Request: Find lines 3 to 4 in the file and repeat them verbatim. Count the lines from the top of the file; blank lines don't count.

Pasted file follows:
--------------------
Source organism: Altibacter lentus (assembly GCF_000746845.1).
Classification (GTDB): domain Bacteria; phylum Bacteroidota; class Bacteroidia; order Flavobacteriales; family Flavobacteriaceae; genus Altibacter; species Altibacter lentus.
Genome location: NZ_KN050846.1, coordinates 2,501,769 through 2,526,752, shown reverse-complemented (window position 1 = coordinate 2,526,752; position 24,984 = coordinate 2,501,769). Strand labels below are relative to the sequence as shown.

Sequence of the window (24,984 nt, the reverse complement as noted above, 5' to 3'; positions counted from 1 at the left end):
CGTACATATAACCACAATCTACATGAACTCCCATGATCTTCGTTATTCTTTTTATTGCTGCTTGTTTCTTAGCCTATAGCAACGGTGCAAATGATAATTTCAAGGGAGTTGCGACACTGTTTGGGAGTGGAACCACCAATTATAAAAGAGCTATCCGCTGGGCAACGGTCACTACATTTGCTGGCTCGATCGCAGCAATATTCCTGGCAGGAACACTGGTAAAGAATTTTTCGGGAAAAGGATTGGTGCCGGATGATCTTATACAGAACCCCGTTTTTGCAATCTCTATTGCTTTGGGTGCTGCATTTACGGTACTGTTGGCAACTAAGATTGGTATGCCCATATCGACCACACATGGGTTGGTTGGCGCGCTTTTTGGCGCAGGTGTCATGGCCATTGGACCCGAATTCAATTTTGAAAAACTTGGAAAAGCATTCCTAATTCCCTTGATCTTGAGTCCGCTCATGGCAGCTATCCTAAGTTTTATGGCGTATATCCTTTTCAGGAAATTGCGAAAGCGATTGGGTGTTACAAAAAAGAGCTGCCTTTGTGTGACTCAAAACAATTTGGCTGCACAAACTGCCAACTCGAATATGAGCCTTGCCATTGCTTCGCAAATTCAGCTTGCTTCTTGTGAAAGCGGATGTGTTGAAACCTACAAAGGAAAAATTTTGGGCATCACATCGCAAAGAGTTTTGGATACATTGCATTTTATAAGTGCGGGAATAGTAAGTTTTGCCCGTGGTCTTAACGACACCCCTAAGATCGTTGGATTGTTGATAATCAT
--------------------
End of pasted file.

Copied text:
Genome location: NZ_KN050846.1, coordinates 2,501,769 through 2,526,752, shown reverse-complemented (window position 1 = coordinate 2,526,752; position 24,984 = coordinate 2,501,769). Strand labels below are relative to the sequence as shown.

Sequence of the window (24,984 nt, the reverse complement as noted above, 5' to 3'; positions counted from 1 at the left end):